You've seen the results, now what do you think? I have heard from several people that they were disappointed by the small improvement seen with DDR SDRAM. They don't consider it as a particularly amazing thing. Well, I have to heavily disagree with that.
I am doing this crazy hardware-reviewing job now for over 4 1/2 years. In this time I've seen a lot of new memory types coming up and each was hyped more than the one before. The first new memory I came across was EDO-RAM. Do you still remember 430VX and the first SDRAM-tests? PC66 SDRAM that was! Or what about the introduction of 440LX and the new SPD-requirement? Then there was BX and PC100 SDRAM. Finally we had PC133 SDRAM and the dreaded RDRAM. Can you remember a performance increase of over 2-4% with any of those memory types when they came out? I certainly can't. That's why my expectations weren't exactly high when we received our first DDR SDRAM platform.
The introduction of DDR SDRAM is indeed an impressive thing. Performance gains of over 10% are worth a lot of respect. We have never seen anything like that ever before with any other new memory type. As the DDR-chipsets get more mature, BIOSes get tweaked and drivers become more stable we might see even more benefit from this new memory standard. At the same time DDR SDRAM isn't ridiculously overpriced. RDRAM was never able to live up to Rambus claims. On top of that it was badly overhyped and even forced to the customers. DDR SDRAM is faster, cheaper and its technology is not held by a so called 'IP'-company that has just lost its very last friend in the business.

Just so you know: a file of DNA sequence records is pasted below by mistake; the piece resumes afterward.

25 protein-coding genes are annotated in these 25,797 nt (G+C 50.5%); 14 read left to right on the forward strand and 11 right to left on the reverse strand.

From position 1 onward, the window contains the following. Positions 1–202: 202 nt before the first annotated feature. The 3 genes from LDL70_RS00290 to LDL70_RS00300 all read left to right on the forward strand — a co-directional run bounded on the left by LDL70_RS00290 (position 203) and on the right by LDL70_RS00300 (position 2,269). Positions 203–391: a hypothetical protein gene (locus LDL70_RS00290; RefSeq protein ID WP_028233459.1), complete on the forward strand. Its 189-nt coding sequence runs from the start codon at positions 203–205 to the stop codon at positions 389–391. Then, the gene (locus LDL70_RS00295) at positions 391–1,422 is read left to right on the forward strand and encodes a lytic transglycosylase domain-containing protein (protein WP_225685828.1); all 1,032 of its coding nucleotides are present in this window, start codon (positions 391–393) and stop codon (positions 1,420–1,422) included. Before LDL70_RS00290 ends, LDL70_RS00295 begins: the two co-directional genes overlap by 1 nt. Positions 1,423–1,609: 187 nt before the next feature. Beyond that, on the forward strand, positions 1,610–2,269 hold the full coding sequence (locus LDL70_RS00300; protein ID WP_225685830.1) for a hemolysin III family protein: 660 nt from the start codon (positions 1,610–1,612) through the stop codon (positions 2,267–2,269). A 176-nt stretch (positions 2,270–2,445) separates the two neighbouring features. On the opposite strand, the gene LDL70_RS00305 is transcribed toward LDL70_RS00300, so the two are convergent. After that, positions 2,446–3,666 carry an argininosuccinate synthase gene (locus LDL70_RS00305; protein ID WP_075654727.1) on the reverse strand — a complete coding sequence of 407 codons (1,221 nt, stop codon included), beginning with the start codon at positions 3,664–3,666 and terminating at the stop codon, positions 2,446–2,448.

Looking at e.g. the MPEG4-benchmark results should also give you an idea of what you can expect from Pentium 4 and i850. Intel's upcoming Pentium 4 platform will use the very same dual-channel Rambus architecture as i840. Intel has learned that it has made a bad mistake. Pentium 4 will be inhibited by a platform that can only use a poorly performing and expensive memory type. Intel will have to hurry up with its DDR SDRAM chipsets unless it wants to lose even more market share to AMD.
Finally I'd like to commend AMD on a well performing chipset as well as processor. Now we are only waiting for 760MP, the multi-processor version of the 760 chipset. VIA will need to do some more work with VT8633, but it has nothing to worry. For the time being VIA will be the only provider of a DDR266-chipset for Pentium III and Celeron. This is just the same situation as last year, when VIA started its success story as the only provider of PC133-chipsets.